A major adaptive radiation occurred in the Ordovician period (about 430 million years ago), when plants developed protections against drying out and against ultraviolet radiation, vascular tissue to support erect stems, and other adaptations allowing for life out of water (Richardson 1992). It was then that plants could colonize the dry land. The number of free niches enabled plants to radiate into a huge number of ways of life. The movement of plants from aquatic environments onto land was truly an Earth-changing event. Another major adaptive radiation occurred about 400 million years ago in the Devonian, when vertebrates evolved adaptations (lungs and legs) that permitted their movement onto land. One branch of these early tetrapods radiated into the various amphibians and another branch into reptiles and mammals. A major difference between the reptile and mammal branch and amphibians was the amniotic egg: an adaptation that allowed reproduction to take place independent of a watery environment.

During the late Cretaceous and early Cenozoic, about 65 million years ago, mammals began adaptively radiating after the demise of the dinosaurs opened up new ecological niches for them. Mammals moved into gnawing niches (rodents), a variety of grazing and browsing niches (hoofed quadrupeds, the artiodactyls and perissodactyls), insect-eating niches (insectivores and primates), and meat-eating niches (carnivores). Over time, subniches were occupied: some carnivores stalk their prey (lions, saber-toothed cats), and others run it down (cheetahs, wolves); some (lions, wolves, hyenas) hunt large-bodied prey, and some (foxes, bobcats) hunt small prey.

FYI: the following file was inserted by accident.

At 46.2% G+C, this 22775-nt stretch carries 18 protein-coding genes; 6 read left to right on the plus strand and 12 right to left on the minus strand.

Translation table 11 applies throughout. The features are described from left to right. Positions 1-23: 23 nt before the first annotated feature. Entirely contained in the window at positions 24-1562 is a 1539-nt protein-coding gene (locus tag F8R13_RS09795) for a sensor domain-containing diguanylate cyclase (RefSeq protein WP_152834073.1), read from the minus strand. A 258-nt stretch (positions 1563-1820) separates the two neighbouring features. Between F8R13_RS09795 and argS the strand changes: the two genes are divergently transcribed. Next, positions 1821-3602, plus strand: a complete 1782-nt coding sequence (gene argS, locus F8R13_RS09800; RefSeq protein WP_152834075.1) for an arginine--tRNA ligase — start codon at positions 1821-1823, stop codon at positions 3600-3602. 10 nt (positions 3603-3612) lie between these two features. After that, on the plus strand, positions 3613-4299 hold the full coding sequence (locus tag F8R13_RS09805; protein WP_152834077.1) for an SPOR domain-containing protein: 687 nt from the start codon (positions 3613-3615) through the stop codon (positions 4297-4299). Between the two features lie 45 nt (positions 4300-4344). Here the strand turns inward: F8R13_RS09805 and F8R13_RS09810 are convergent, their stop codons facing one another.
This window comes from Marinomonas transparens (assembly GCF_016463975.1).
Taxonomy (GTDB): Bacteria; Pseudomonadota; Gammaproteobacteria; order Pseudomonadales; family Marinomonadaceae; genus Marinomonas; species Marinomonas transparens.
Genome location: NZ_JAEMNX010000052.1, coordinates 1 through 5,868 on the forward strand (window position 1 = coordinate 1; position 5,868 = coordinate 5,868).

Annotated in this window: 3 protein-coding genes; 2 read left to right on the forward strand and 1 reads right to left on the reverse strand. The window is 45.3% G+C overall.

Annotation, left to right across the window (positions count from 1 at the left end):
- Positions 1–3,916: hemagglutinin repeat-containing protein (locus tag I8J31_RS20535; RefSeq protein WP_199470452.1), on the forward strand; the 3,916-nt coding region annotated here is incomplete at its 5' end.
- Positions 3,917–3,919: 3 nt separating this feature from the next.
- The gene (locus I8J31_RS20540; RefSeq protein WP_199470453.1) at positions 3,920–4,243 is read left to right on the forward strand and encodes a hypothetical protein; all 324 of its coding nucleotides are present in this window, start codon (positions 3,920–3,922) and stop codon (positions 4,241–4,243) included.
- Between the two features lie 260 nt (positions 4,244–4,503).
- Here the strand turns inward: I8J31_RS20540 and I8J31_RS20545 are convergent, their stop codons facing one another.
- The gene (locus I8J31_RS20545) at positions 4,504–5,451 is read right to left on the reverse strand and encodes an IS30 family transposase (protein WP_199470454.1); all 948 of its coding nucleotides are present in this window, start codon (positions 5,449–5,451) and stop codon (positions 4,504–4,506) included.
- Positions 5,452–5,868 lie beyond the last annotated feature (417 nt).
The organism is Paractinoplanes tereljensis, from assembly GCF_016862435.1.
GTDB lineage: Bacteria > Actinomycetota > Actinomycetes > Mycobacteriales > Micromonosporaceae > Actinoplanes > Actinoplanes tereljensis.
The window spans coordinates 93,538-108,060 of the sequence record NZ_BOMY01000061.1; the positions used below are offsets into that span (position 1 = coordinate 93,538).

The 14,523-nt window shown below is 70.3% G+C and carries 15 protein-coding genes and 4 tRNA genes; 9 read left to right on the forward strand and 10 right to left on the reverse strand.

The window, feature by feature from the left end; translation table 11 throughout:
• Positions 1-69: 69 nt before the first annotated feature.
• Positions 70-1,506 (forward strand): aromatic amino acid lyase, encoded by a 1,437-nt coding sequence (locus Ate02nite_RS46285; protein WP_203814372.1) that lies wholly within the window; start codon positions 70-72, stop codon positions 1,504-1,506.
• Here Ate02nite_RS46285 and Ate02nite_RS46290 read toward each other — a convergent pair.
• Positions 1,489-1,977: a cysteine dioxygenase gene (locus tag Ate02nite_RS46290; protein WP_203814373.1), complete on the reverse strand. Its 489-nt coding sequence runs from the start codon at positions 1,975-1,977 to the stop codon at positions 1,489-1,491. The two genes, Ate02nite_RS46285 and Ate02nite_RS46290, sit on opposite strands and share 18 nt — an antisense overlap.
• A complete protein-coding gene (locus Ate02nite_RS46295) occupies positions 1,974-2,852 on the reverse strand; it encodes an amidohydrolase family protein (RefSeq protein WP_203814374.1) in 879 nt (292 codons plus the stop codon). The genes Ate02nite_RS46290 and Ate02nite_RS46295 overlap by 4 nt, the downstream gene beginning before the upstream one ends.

If a particular adaptive shift requires extensive changes, such as greatly increasing or reducing the size or number of parts of the body, the tendency is for that change to occur early in the evolution of the lineage rather than later. Although not a hard-and-fast rule, it follows logically from natural selection that the greatest potential for evolutionary change will occur before specializations of size or shape take place. Early in evolutionary history, the morphology of a major group tends to be more generalized, but as adaptive radiation takes place, structures are selected to enable the organisms to adapt better to their environments. In most cases, these adaptations constrain, or limit, future evolution in some ways. The forelimbs of perch are committed to propelling them through the water and are specialized for this purpose; they will not become grasping hands.